Neon College: Mastering the Splice
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Neon College: Mastering the Splice

The basics for working with neon splicing

By SignIndustry.com Staff

Working well with neon is a skill that separates the expert craftsman from the average sign worker.

Clarke Systems Architectural Signage Systems Wayfinding ADA

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  • One of the basics for working with neon is splicing-the joining of two tubes by heat. The goal is for the joint to be a smooth and strong bond. Of course, you want the bond without any gas leaks or air leaks in the finished product.

    The first step when creating a splice is to heat the tube ends evenly and uniformly. Move the tube at the edge of the flame. Be sure to heat the whole tube. Try to roll the tube in your palm between your thumb and forefingers. Rotate the tube over and back to ensure the even distribution of heat.

    The glass is hot enough when it is light-brown in color and almost ready to melt.

    Bring the tube ends gently together. This may be done in the flame or just out of the flame. Regardless, the objective is to get a flush joining. If the tube ends are not flush, a hole may be created in the seam.

    As soon as the tubes are flush, bring the joint into the flame. You do not want either tube to cool. If either tube is cooler than the other, a strain may be created that will cause a tube to crack or splinter. That would be the end of your joint and the value of your materials.

    Repeat the heating technique used earlier. Be sure again that it is even and uniform. The heat not only prevents the unwanted strain, but also offers an opportunity to finish and smooth the seam. In fact, you may want to heat the joint a little closer to molten to assist in the smoothing.

    As you heat the glass to molten in the flame, use air to work the glass. Blow in and blow out to smooth the seam of the weld. Some craftsmen who work with neon tubing prefer to work the seam in the flame: they believe it makes the work easier to accomplish. Others work outside the direct flame until the glass begins to cool. They return the joint to the flame for heating and smoothing, and take it out to finish the seam.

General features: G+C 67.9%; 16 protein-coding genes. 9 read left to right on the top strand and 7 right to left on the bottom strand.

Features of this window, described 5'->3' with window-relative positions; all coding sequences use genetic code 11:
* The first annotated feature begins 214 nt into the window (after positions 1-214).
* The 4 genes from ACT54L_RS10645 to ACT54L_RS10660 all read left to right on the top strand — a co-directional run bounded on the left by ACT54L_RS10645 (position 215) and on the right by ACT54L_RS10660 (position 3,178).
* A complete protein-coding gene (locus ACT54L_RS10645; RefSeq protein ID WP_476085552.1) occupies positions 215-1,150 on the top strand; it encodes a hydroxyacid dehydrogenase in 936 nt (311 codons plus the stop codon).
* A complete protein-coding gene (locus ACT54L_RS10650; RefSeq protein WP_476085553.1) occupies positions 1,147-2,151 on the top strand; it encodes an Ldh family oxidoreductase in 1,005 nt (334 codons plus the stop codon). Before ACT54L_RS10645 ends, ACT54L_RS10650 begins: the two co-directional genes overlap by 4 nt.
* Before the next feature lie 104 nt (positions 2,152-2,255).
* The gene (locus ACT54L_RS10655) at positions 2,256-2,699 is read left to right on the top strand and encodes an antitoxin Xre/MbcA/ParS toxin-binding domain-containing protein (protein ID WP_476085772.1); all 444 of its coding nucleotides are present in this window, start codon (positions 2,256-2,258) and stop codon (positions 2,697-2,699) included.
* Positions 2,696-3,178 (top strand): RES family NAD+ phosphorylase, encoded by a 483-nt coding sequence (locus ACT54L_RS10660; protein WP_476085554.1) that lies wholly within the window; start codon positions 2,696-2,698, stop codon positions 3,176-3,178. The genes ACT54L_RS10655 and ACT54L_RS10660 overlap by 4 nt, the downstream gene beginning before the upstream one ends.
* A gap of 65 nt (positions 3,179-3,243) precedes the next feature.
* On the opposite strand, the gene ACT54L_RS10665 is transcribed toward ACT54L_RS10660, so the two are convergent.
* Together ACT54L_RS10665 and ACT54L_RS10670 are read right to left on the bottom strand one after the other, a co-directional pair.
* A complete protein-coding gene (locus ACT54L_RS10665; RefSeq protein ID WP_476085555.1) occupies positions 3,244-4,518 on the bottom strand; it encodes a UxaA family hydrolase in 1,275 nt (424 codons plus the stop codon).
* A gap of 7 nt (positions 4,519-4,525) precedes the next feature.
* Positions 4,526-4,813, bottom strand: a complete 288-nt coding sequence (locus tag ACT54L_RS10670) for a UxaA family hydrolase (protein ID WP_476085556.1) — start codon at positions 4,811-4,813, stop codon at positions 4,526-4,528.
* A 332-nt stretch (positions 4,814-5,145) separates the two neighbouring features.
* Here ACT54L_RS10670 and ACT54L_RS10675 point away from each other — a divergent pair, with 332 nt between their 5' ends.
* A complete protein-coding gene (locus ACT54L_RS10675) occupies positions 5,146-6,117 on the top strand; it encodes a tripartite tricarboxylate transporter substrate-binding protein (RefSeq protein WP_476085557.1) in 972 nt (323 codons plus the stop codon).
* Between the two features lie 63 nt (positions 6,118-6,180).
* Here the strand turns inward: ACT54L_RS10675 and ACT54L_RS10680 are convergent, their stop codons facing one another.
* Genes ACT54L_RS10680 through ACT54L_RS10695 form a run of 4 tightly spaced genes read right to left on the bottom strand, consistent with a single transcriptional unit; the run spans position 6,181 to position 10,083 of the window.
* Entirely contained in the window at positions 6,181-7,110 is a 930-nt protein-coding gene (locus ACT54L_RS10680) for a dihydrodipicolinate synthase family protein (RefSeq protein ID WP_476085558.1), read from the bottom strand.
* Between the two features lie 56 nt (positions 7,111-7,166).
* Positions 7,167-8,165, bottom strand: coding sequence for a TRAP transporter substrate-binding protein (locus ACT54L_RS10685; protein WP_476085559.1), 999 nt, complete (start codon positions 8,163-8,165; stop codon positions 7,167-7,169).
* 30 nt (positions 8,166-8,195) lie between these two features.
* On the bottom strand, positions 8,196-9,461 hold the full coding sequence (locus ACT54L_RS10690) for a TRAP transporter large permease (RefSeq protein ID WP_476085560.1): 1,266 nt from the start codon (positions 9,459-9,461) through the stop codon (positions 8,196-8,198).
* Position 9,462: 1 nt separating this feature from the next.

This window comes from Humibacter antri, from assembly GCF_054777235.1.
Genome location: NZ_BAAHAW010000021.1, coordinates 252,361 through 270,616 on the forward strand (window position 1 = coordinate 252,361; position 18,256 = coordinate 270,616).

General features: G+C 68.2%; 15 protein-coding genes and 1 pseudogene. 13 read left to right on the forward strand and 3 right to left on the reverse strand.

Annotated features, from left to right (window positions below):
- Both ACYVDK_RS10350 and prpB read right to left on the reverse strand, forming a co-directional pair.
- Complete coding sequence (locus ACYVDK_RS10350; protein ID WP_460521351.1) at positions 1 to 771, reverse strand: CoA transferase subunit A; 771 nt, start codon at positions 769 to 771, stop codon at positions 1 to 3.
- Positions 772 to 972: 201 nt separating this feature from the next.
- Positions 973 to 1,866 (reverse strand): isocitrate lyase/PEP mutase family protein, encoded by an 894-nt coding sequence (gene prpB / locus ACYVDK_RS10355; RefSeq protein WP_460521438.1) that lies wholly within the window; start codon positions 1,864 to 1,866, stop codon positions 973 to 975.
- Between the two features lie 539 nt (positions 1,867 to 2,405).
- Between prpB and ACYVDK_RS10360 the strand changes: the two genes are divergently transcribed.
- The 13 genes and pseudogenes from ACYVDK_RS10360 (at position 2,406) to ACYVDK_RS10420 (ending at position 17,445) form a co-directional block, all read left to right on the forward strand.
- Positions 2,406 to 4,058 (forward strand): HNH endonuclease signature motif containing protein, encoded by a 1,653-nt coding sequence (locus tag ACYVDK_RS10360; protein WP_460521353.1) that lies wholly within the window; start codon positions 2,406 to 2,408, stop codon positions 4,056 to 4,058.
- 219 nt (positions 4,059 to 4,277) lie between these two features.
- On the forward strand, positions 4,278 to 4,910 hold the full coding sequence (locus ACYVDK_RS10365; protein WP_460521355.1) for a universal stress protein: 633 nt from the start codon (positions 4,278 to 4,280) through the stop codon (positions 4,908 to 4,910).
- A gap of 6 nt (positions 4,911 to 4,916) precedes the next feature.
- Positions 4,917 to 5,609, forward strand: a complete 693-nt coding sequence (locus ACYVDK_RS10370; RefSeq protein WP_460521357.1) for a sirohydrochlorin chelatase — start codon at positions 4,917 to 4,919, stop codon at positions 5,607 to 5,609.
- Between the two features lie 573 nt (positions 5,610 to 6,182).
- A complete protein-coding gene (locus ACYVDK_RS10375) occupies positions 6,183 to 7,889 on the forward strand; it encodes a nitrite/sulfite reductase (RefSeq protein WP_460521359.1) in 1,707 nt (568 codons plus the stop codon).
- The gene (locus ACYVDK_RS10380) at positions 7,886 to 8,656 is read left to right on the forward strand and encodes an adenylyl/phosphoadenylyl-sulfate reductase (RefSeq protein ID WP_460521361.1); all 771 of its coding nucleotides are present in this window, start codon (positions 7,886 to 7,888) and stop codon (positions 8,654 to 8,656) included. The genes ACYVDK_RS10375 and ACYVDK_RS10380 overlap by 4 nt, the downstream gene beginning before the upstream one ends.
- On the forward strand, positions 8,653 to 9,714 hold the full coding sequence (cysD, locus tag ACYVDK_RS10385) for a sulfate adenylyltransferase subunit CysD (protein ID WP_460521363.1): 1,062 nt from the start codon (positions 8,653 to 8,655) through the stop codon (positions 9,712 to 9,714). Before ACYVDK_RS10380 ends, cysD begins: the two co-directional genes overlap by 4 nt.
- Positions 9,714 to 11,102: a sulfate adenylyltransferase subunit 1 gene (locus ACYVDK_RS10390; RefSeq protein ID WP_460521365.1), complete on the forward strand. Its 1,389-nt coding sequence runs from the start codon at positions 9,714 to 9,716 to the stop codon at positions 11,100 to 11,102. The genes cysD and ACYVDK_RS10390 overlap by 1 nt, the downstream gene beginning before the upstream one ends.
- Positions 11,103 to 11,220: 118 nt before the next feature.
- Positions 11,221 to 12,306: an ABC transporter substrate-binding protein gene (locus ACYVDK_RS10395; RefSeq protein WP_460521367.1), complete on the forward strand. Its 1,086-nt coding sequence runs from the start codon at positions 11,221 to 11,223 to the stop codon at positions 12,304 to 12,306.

In or out depends on the comfort zone of the craftsman. Some claim it takes a great deal of experience and superior hand-eye coordination to work in the flame. Nevertheless, all that matters is the finishing of the seam.

    Some have an aversion to using air. They rotate the two sides of the seam in different directions while in the flame. Because the joint is nearly molten, this helps smooth the weld.

    A bit of slight pushing and pulling can help to smooth the weld, but you have to have good eyes. First, push together the tubes until the joint swells around two millimeters more than the original diameter of the tubes. Then, pull back gently until the joint is equal to the original tubes' diameter.

    Clarke Systems Architectural Signage Systems Wayfinding ADA

    The next step is to check the seal and the quality of the splice. As the glass cools and stiffens, draw air in through the blow hose. Then blow the air out through the tube. You will know if the seal is airtight or has even the slightest leaks. You will feel the air come back or hear the leak. What you want is the air going out the end until you are blue in the face.

    Once the seal is sealed and smooth, the spliced tube should be heated once again. Heat the joint to molten this last time. By talking it to molten, you will remove any strains and create a whole tube with uniform strength.

    To finish your masterful splice, take the still warm tube to the bending table. It is time to make sure that the newly spliced tube is straight at the new joint. The best thing to do is to assume it needs to be straightened.

    Press the spliced tube between two wooden blocks covered with non-asbestos cloth. Line the tube up on a true straight edge. If the spliced tube is warm enough to be malleable, it should be straightened quickly and without risking your work or the tube.

    Leave the newly spliced tube of neon long enough to cool. This should take only a few minutes. The passive cooling is worth the time. If you were to move your work while it is still warm, you might create a strain in the new joint.

    Sounds easy, doesn't it? It isn't. The skills of the master are not learned in a day.

    Everyone has to pay tuition in the school of neon work. This tuition is usually paid with botched jobs, wasted materials, and lots of time. And, of course, varying levels of frustration.

    Think in terms of practice, practice, and more practice. Then once you have gotten confident with one diameter, try another diameter. Every diameter seems to have its own special quirks.

    It may become a snap to splice straight neon, but try the neon that bends, curves, and seems too awkward for polite language.

    Then there is the challenge of the many varieties of neon.

    Yes, it seems like an endless challenge, but that is why quality neon work is the sign of the master. A good start to becoming a master in neon is mastering the splice.

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